PROGRESS on the SA Dog Fence rebuild has almost reached the NSW border and, with reports of reduced dog numbers in the North East pastoral district, optimism about safeguarding the sheep industry against dogs is high.
SA Dog Fence Board chair Geoff Power said the fence was going up at a steady pace, with sections at Mount Lyndhurt and Mundowna Station ready to go.
"It is progressing really well - better than expected," he said.
But Mr Power said not all producers were baiting their properties and for the fence to be as successful as possible, baiting needed to be increased.
"Dog numbers are down and this is a crucial time to bait - the problem can change overnight though so we cannot get complacent," he said.
Thanks to a Northern and Yorke Landscape Board baiting and trapping program, Mr Power said populations had clearly reduced.
The resources and pastoral industries have also long been partners in the northern rangelands and Mr Power said this relationship was very beneficial and reiterated through the donation of vital building materials by major companies Santos and Oz Minerals.
"There has been a long relationship between mining companies and pastoralists - it is important that we support each other to make the region work for everyone," he said.
The companies donated drill rod to help produce fence posts for the Dog Fence rebuild to help ensure smooth progress on its construction continues.
More than 4000 lengths of drill rod will be donated to the project, to be used for fence posts for the 1600 kilometre fence.
Primary Industries and Regional Development Minister David Basham said the government was delighted the large companies were supportive of the Dog Fence Board.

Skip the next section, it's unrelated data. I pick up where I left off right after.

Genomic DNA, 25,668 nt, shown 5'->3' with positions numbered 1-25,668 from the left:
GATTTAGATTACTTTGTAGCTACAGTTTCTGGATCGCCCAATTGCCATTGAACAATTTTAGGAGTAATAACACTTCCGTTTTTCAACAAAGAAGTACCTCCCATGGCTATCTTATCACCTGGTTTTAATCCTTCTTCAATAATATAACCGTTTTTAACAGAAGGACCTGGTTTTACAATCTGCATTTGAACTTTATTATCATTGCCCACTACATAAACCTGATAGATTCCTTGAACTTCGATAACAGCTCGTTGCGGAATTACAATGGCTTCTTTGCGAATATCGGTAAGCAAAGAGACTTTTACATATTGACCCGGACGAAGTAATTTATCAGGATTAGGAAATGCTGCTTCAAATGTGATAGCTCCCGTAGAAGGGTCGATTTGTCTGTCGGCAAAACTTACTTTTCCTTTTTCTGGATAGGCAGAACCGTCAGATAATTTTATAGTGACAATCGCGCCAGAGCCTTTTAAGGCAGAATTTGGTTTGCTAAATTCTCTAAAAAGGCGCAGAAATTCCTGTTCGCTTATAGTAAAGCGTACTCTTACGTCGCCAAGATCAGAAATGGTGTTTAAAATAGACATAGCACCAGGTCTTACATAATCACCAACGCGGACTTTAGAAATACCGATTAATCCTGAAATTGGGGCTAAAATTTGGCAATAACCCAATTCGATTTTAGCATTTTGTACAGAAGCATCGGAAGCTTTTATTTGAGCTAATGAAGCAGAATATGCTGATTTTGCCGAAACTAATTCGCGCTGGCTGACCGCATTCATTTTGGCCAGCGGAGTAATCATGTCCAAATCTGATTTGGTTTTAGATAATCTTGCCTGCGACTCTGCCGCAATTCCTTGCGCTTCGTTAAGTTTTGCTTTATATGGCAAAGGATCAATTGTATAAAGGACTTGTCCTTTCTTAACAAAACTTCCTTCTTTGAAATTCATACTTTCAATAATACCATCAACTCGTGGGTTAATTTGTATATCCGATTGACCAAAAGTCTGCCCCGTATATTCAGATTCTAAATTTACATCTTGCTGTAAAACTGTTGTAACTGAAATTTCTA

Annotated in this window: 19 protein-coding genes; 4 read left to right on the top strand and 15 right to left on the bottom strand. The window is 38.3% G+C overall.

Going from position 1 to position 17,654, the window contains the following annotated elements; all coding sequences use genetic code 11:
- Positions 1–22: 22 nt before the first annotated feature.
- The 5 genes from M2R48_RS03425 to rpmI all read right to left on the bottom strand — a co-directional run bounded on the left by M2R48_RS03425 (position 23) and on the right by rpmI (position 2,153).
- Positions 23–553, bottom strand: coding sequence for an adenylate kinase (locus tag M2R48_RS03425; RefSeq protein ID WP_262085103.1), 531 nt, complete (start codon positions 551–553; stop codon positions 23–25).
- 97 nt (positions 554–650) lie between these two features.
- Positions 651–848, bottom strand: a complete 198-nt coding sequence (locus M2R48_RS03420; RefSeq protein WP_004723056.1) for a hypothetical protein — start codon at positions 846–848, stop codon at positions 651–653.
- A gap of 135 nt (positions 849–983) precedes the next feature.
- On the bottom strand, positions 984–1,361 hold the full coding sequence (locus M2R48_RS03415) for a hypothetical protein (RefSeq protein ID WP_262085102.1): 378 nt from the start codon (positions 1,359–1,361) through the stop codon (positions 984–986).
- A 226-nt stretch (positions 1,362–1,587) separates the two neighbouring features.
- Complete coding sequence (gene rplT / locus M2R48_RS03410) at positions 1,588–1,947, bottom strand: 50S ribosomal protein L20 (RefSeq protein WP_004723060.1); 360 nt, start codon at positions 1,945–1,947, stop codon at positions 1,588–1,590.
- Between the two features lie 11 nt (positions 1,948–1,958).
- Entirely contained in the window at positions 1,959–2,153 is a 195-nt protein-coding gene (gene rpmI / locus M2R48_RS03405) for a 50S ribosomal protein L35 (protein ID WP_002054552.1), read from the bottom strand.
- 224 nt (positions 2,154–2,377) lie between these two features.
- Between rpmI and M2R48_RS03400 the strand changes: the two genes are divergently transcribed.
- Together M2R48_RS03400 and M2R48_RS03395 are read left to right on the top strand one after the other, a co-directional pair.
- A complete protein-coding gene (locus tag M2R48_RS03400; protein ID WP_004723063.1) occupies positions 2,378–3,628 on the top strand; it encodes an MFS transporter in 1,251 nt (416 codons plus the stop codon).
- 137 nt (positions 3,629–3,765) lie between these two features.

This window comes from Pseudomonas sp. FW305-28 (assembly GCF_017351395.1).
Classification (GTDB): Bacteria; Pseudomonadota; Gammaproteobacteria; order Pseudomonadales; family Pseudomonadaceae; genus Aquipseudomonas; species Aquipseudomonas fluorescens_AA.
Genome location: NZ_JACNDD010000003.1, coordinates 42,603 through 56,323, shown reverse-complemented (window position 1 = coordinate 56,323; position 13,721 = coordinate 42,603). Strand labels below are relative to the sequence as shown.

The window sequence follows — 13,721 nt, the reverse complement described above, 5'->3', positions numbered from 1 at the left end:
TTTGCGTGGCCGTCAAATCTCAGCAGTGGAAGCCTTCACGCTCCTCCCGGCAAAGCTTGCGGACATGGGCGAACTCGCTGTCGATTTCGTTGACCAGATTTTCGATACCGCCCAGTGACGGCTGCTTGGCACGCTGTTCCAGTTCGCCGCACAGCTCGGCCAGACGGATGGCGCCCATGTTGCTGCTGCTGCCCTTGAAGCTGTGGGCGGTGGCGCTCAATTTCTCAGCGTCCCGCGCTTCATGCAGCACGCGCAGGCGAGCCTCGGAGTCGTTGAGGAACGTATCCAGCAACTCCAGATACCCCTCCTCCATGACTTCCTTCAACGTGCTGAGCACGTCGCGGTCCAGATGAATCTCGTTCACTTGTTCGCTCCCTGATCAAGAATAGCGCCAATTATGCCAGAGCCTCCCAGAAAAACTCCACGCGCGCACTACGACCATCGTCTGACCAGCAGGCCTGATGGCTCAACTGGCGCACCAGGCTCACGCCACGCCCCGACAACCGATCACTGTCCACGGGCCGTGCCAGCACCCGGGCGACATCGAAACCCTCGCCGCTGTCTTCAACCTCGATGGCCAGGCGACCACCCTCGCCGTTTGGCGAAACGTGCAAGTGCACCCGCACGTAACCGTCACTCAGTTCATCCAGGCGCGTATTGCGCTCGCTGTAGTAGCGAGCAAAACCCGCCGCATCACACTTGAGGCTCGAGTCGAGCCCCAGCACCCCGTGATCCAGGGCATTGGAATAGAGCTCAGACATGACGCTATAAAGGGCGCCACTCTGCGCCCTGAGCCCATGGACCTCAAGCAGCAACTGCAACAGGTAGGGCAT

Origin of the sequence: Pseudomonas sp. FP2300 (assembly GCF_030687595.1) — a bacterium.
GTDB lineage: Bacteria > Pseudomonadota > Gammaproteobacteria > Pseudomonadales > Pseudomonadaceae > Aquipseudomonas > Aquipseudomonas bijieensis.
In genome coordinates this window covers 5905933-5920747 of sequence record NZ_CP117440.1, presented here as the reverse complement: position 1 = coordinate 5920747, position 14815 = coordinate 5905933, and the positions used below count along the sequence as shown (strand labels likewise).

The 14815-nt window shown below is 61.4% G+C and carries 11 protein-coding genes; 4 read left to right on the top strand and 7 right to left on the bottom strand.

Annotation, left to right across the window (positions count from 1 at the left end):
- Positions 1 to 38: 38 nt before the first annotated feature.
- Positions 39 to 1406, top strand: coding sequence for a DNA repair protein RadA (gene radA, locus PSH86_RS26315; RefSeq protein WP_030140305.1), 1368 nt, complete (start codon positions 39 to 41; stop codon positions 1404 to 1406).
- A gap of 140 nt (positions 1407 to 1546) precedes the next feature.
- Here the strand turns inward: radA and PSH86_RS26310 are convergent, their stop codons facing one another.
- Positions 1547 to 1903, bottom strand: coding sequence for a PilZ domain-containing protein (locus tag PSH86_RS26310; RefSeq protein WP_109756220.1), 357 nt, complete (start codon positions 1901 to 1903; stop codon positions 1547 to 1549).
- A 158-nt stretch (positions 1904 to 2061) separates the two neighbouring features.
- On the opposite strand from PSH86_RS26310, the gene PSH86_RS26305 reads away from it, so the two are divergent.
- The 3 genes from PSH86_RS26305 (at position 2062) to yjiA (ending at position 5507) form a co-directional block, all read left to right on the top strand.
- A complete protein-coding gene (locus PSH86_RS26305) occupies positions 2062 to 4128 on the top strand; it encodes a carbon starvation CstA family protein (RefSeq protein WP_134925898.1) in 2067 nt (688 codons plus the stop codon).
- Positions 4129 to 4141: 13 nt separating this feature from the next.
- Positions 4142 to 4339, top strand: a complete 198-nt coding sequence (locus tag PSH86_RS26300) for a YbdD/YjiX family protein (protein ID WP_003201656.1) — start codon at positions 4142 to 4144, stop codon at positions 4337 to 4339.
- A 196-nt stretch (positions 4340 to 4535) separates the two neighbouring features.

He said this was important for the once-in-100-year rebuild of the fence that protects the sheep industry.
"Santos and OZ Minerals have generously donated thousands of lengths of drill rod, which is highly in demand and often difficult to source, to ensure the rebuild continues to move along swiftly," he said.
The donation will help bolster building efforts after Australian Wool Innovation also loaned specialist fence-building machinery.
Depot Springs Station's Geoff Mengersen lives 30 kilometres east of Copley and 100km south of the Dog Fence, and has reported reduced dog numbers compared with past seasons, but has had an influx this past week.
"The professional trappers hitting country that had no dog management is the greatest benefit but at the weekend, my neighbour lost sheep," he said.
In the past 18 months, Mr Mengersen has noticed a drop in dog activity and a reduction in tracks and dens.
"We cannot take our foot off the throttle but at least it's decreased - I was losing 1000 sheep a year," he said.
"But all producers need to bait to keep numbers down."
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